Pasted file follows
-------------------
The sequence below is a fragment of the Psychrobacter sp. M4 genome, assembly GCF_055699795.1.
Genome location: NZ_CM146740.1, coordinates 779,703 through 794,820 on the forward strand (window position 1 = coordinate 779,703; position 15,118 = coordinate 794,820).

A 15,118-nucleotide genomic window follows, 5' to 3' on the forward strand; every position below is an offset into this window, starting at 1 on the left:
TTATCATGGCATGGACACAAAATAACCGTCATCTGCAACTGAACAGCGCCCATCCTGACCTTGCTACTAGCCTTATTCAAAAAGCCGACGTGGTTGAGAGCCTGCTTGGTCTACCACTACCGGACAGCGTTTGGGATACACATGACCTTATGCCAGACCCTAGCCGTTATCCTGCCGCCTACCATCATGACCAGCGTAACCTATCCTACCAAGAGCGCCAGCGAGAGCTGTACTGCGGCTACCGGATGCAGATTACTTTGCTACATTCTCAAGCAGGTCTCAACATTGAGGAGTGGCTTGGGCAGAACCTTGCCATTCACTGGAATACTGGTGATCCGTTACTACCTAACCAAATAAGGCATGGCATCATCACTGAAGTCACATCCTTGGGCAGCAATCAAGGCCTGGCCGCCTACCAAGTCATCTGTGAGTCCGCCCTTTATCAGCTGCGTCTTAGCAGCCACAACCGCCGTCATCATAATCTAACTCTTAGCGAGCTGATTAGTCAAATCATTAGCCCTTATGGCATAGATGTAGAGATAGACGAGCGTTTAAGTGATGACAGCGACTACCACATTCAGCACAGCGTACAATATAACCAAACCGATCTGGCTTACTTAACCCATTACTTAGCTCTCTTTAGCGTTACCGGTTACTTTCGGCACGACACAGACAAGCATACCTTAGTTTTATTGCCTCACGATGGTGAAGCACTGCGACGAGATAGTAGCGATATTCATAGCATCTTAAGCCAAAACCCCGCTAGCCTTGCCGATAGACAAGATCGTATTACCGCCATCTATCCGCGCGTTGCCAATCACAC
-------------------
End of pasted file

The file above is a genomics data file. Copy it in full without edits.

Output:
The sequence below is a fragment of the Psychrobacter sp. M4 genome, assembly GCF_055699795.1.
Genome location: NZ_CM146740.1, coordinates 779,703 through 794,820 on the forward strand (window position 1 = coordinate 779,703; position 15,118 = coordinate 794,820).

A 15,118-nucleotide genomic window follows, 5' to 3' on the forward strand; every position below is an offset into this window, starting at 1 on the left:
TTATCATGGCATGGACACAAAATAACCGTCATCTGCAACTGAACAGCGCCCATCCTGACCTTGCTACTAGCCTTATTCAAAAAGCCGACGTGGTTGAGAGCCTGCTTGGTCTACCACTACCGGACAGCGTTTGGGATACACATGACCTTATGCCAGACCCTAGCCGTTATCCTGCCGCCTACCATCATGACCAGCGTAACCTATCCTACCAAGAGCGCCAGCGAGAGCTGTACTGCGGCTACCGGATGCAGATTACTTTGCTACATTCTCAAGCAGGTCTCAACATTGAGGAGTGGCTTGGGCAGAACCTTGCCATTCACTGGAATACTGGTGATCCGTTACTACCTAACCAAATAAGGCATGGCATCATCACTGAAGTCACATCCTTGGGCAGCAATCAAGGCCTGGCCGCCTACCAAGTCATCTGTGAGTCCGCCCTTTATCAGCTGCGTCTTAGCAGCCACAACCGCCGTCATCATAATCTAACTCTTAGCGAGCTGATTAGTCAAATCATTAGCCCTTATGGCATAGATGTAGAGATAGACGAGCGTTTAAGTGATGACAGCGACTACCACATTCAGCACAGCGTACAATATAACCAAACCGATCTGGCTTACTTAACCCATTACTTAGCTCTCTTTAGCGTTACCGGTTACTTTCGGCACGACACAGACAAGCATACCTTAGTTTTATTGCCTCACGATGGTGAAGCACTGCGACGAGATAGTAGCGATATTCATAGCATCTTAAGCCAAAACCCCGCTAGCCTTGCCGATAGACAAGATCGTATTACCGCCATCTATCCGCGCGTTGCCAATCACAC